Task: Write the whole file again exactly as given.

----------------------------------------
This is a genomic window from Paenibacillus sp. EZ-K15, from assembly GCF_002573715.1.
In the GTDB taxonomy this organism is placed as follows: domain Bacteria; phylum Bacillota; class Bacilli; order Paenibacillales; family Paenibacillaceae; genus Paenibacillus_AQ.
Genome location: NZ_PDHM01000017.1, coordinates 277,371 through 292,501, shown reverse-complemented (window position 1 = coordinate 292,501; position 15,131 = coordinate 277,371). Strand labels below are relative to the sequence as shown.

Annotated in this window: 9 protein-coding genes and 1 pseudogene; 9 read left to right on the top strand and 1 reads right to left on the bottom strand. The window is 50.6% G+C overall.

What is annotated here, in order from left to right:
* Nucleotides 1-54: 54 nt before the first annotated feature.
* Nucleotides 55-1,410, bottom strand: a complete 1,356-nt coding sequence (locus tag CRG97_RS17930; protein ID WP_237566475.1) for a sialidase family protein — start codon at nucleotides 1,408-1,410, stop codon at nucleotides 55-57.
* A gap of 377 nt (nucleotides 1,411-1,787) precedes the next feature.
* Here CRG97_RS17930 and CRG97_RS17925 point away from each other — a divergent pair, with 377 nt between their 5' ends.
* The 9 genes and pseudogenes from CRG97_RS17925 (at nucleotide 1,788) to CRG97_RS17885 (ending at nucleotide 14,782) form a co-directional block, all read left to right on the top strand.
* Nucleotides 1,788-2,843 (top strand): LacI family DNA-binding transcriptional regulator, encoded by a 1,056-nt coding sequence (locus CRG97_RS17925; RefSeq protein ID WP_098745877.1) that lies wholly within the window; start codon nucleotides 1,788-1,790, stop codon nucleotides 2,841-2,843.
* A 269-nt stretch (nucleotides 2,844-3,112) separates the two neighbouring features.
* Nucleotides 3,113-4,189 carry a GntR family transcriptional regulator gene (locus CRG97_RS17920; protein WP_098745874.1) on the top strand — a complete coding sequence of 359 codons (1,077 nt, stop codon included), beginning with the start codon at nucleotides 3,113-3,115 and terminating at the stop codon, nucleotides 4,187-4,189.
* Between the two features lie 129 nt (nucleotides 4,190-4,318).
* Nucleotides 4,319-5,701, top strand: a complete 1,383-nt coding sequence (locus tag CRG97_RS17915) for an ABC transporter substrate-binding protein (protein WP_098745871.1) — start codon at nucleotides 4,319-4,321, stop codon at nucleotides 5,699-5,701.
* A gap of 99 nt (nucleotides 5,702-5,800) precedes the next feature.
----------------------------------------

This is a genomic window from Paenibacillus sp. EZ-K15, from assembly GCF_002573715.1.
In the GTDB taxonomy this organism is placed as follows: domain Bacteria; phylum Bacillota; class Bacilli; order Paenibacillales; family Paenibacillaceae; genus Paenibacillus_AQ.
Genome location: NZ_PDHM01000017.1, coordinates 277,371 through 292,501, shown reverse-complemented (window position 1 = coordinate 292,501; position 15,131 = coordinate 277,371). Strand labels below are relative to the sequence as shown.

Annotated in this window: 9 protein-coding genes and 1 pseudogene; 9 read left to right on the top strand and 1 reads right to left on the bottom strand. The window is 50.6% G+C overall.

What is annotated here, in order from left to right:
* Nucleotides 1-54: 54 nt before the first annotated feature.
* Nucleotides 55-1,410, bottom strand: a complete 1,356-nt coding sequence (locus tag CRG97_RS17930; protein ID WP_237566475.1) for a sialidase family protein — start codon at nucleotides 1,408-1,410, stop codon at nucleotides 55-57.
* A gap of 377 nt (nucleotides 1,411-1,787) precedes the next feature.
* Here CRG97_RS17930 and CRG97_RS17925 point away from each other — a divergent pair, with 377 nt between their 5' ends.
* The 9 genes and pseudogenes from CRG97_RS17925 (at nucleotide 1,788) to CRG97_RS17885 (ending at nucleotide 14,782) form a co-directional block, all read left to right on the top strand.
* Nucleotides 1,788-2,843 (top strand): LacI family DNA-binding transcriptional regulator, encoded by a 1,056-nt coding sequence (locus CRG97_RS17925; RefSeq protein ID WP_098745877.1) that lies wholly within the window; start codon nucleotides 1,788-1,790, stop codon nucleotides 2,841-2,843.
* A 269-nt stretch (nucleotides 2,844-3,112) separates the two neighbouring features.
* Nucleotides 3,113-4,189 carry a GntR family transcriptional regulator gene (locus CRG97_RS17920; protein WP_098745874.1) on the top strand — a complete coding sequence of 359 codons (1,077 nt, stop codon included), beginning with the start codon at nucleotides 3,113-3,115 and terminating at the stop codon, nucleotides 4,187-4,189.
* Between the two features lie 129 nt (nucleotides 4,190-4,318).
* Nucleotides 4,319-5,701, top strand: a complete 1,383-nt coding sequence (locus tag CRG97_RS17915) for an ABC transporter substrate-binding protein (protein WP_098745871.1) — start codon at nucleotides 4,319-4,321, stop codon at nucleotides 5,699-5,701.
* A gap of 99 nt (nucleotides 5,702-5,800) precedes the next feature.